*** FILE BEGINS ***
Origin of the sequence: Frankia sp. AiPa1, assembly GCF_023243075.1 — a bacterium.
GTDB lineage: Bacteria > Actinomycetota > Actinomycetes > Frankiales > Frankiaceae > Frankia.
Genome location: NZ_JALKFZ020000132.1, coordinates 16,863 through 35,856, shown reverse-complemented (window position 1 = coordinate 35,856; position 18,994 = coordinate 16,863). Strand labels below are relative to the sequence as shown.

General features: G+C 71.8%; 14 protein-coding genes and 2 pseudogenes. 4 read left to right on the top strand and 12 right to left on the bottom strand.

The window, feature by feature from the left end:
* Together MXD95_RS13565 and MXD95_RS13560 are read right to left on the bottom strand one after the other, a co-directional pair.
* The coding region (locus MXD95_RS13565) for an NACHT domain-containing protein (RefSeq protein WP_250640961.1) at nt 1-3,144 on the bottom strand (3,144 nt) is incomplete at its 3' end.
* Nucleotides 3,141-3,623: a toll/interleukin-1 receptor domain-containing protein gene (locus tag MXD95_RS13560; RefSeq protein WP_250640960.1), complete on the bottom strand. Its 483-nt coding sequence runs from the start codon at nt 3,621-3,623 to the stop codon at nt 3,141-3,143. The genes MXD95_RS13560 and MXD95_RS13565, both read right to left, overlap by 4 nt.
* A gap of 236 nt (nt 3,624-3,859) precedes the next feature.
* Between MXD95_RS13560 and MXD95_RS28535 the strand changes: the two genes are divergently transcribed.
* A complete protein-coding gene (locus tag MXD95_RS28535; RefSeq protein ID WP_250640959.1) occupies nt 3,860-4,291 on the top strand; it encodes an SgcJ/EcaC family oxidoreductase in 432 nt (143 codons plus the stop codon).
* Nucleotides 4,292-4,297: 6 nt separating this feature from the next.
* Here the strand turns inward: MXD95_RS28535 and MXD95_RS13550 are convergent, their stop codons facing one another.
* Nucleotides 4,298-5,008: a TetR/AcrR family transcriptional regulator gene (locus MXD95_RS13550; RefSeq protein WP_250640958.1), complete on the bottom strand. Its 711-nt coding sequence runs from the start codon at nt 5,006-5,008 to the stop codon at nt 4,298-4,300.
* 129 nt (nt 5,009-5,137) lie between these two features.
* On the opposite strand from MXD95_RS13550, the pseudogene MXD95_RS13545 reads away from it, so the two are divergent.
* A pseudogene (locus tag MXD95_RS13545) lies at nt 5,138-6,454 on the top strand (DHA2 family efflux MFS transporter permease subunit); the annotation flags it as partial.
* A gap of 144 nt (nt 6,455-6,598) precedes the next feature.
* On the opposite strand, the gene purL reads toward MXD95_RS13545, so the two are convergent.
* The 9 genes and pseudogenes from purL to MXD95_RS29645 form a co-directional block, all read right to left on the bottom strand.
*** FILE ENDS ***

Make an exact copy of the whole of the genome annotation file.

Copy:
Origin of the sequence: Frankia sp. AiPa1, assembly GCF_023243075.1 — a bacterium.
GTDB lineage: Bacteria > Actinomycetota > Actinomycetes > Frankiales > Frankiaceae > Frankia.
Genome location: NZ_JALKFZ020000132.1, coordinates 16,863 through 35,856, shown reverse-complemented (window position 1 = coordinate 35,856; position 18,994 = coordinate 16,863). Strand labels below are relative to the sequence as shown.

General features: G+C 71.8%; 14 protein-coding genes and 2 pseudogenes. 4 read left to right on the top strand and 12 right to left on the bottom strand.

The window, feature by feature from the left end:
* Together MXD95_RS13565 and MXD95_RS13560 are read right to left on the bottom strand one after the other, a co-directional pair.
* The coding region (locus MXD95_RS13565) for an NACHT domain-containing protein (RefSeq protein WP_250640961.1) at nt 1-3,144 on the bottom strand (3,144 nt) is incomplete at its 3' end.
* Nucleotides 3,141-3,623: a toll/interleukin-1 receptor domain-containing protein gene (locus tag MXD95_RS13560; RefSeq protein WP_250640960.1), complete on the bottom strand. Its 483-nt coding sequence runs from the start codon at nt 3,621-3,623 to the stop codon at nt 3,141-3,143. The genes MXD95_RS13560 and MXD95_RS13565, both read right to left, overlap by 4 nt.
* A gap of 236 nt (nt 3,624-3,859) precedes the next feature.
* Between MXD95_RS13560 and MXD95_RS28535 the strand changes: the two genes are divergently transcribed.
* A complete protein-coding gene (locus tag MXD95_RS28535; RefSeq protein ID WP_250640959.1) occupies nt 3,860-4,291 on the top strand; it encodes an SgcJ/EcaC family oxidoreductase in 432 nt (143 codons plus the stop codon).
* Nucleotides 4,292-4,297: 6 nt separating this feature from the next.
* Here the strand turns inward: MXD95_RS28535 and MXD95_RS13550 are convergent, their stop codons facing one another.
* Nucleotides 4,298-5,008: a TetR/AcrR family transcriptional regulator gene (locus MXD95_RS13550; RefSeq protein WP_250640958.1), complete on the bottom strand. Its 711-nt coding sequence runs from the start codon at nt 5,006-5,008 to the stop codon at nt 4,298-4,300.
* 129 nt (nt 5,009-5,137) lie between these two features.
* On the opposite strand from MXD95_RS13550, the pseudogene MXD95_RS13545 reads away from it, so the two are divergent.
* A pseudogene (locus tag MXD95_RS13545) lies at nt 5,138-6,454 on the top strand (DHA2 family efflux MFS transporter permease subunit); the annotation flags it as partial.
* A gap of 144 nt (nt 6,455-6,598) precedes the next feature.
* On the opposite strand, the gene purL reads toward MXD95_RS13545, so the two are convergent.
* The 9 genes and pseudogenes from purL to MXD95_RS29645 form a co-directional block, all read right to left on the bottom strand.